The real value of course management comes when the answer isn’t clear. Sometimes you could get within your putting range, but the shot is not dependable. When comparing two shots, weigh both the challenge and the cost of failure. If your best throw with your Destroyer is 320 feet and you are standing 340 feet from the basket, then it might be the right disc. But you need to know your miss. If your miss with that overstable disc is short and left, and the basket is in the middle of an open field, then the light is still green. Go ahead and run it, you might throw it great and get there. But, if there is a parking lot to the left and water short, then that light is bright yellow. At best. You never want to need a perfect shot to avoid disaster.
The price of failure is always a part of your calculation, but also consider the payoff of success. If you are likely still going to need two shots to get in the basket from both positions, then minimize the risk. Be skeptical when the very risky shot still doesn’t get you a makeable putt. Don’t throw through a tiny window over OB if it only gets you an 85-foot putt you probably won’t make. That is risk with little promise of reward. Risk is worth it when it definitively changes the chances of a better score. A tight line that offers the chance of parking a hole for a drop-in birdie? Sounds great. Running the same tight line for a somewhat closer upshot? No thanks.
You need to always be wary of “empty distance.” The temptation is to always advance the disc as far as possible, even if the payoff is small. This is a quick way to high scores. You need to be honest about whether that risky shot will still leave you needing to throw two shots to get the disc in the basket. If so, then there is usually very little justification for taking the risk. If a risky shot leaves you 130 out, while the safe pitchout leaves you 180 out, those fifty feet may not make a difference; you will need an upshot and putt from either spot. Unless taking the riskier line sets up a much easier shot (it gets you around a tight corner, for example) then it is a shot that offers high risk and low reward. That’s a sucker play. Don’t fall for it.
Course Management is For Everyone
Course management is not just for amateur players who don’t have every shot. Most pros are using course management to play their best. While Nate Sexton is widely praised (and sometimes wrongly criticized) for playing smart, other top players are doing it as well. And some aren’t. One of the most fascinating disc golf videos on YouTube is one in which Paul McBeth and Simon Lizotte play a round picking shots for each other. McBeth and Lizotte think about the same holes completely differently, and Simon seems legitimately shocked at the easy shots that McBeth wants him to throw (and Paul seems stunned when Simon suggests shots that demand top power and touch when a boring shot could work.)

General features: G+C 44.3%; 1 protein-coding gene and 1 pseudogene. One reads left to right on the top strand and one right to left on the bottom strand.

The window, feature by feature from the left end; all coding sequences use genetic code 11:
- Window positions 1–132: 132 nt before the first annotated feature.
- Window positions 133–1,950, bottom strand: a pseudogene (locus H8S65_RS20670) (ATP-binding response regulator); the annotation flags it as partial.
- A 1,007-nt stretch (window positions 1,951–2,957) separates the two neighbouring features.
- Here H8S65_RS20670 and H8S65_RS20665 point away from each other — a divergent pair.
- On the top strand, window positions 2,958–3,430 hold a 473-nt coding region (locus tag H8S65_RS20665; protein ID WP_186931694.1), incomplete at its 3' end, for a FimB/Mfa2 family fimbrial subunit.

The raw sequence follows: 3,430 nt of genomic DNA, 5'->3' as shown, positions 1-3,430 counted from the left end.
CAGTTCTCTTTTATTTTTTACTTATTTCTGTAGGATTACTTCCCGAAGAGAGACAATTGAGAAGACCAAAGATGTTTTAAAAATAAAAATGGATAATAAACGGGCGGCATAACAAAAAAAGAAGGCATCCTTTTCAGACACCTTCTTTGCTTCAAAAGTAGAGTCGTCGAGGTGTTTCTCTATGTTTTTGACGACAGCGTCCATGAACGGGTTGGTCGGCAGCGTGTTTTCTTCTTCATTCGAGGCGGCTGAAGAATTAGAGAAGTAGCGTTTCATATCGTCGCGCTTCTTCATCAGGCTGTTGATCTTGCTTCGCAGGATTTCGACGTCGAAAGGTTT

On the first hole, a 305-foot par 3, Simon suggests Paul hammer his most overstable driver on a sky roller anny line over thick woods. He does, and goes 100 feet long. McBeth, on the same hole, has Lizotte throw a “soft little hyzer” with a mid that lands next to the basket.
At which point, Lizotte says “Oh, no, I parked it. I am questioning my existence right now.”
McBeth, like Sexton, is always managing his game and playing to his strengths. It’s just that his safe choices still look risky to most of us. And, yes, Paul made that “straightforward 100-footer.”
When to Go For It
There are times when the risky shot is absolutely the right call — when caution needs to be thrown to the wind and you bet it all on one throw. In a format like match play, there is much more reward (and much less risk) in playing aggressive. You can change your calculation when you are chasing a win in a tournament and need to make something happen. If you are feeling confident, have shots to spare, or have a chance to close out a match, you can try to drop the hammer with a risky shot.
But “going for it” does not mean abandoning course management. It just means you favor upside and accept more risk. It still means not throwing shots with high risk and low reward; it is just being willing to throw 50-50 rather than 80-20 shots. Some of this is feel and some of this is calculation – if you have a chance to grab a win, it might be worth rolling the dice.
Boring Golf Can Be Good Golf
If you use good course management, you may find that your best rounds are kind of boring. They aren’t necessarily the rounds where you got lucky breaks, threw risky shots over OB, or smashed putts from 80 feet. They are rounds where you just, you know, hit fairways, threw good approaches, and made all the putts inside the circle. The most dramatic holes might be where you laid up to 40 feet from a tough spot and made the putt. You did everything you should do and walked off with a great score in which there just aren’t that many shots to talk about in the parking lot after the round. That’s not boring — that’s sublime.
The next several articles will discuss aspects of course management such as not being bullied by the course, finding the right miss, the psychological challenges of playing smart, and how course management can be particularly helpful for new players.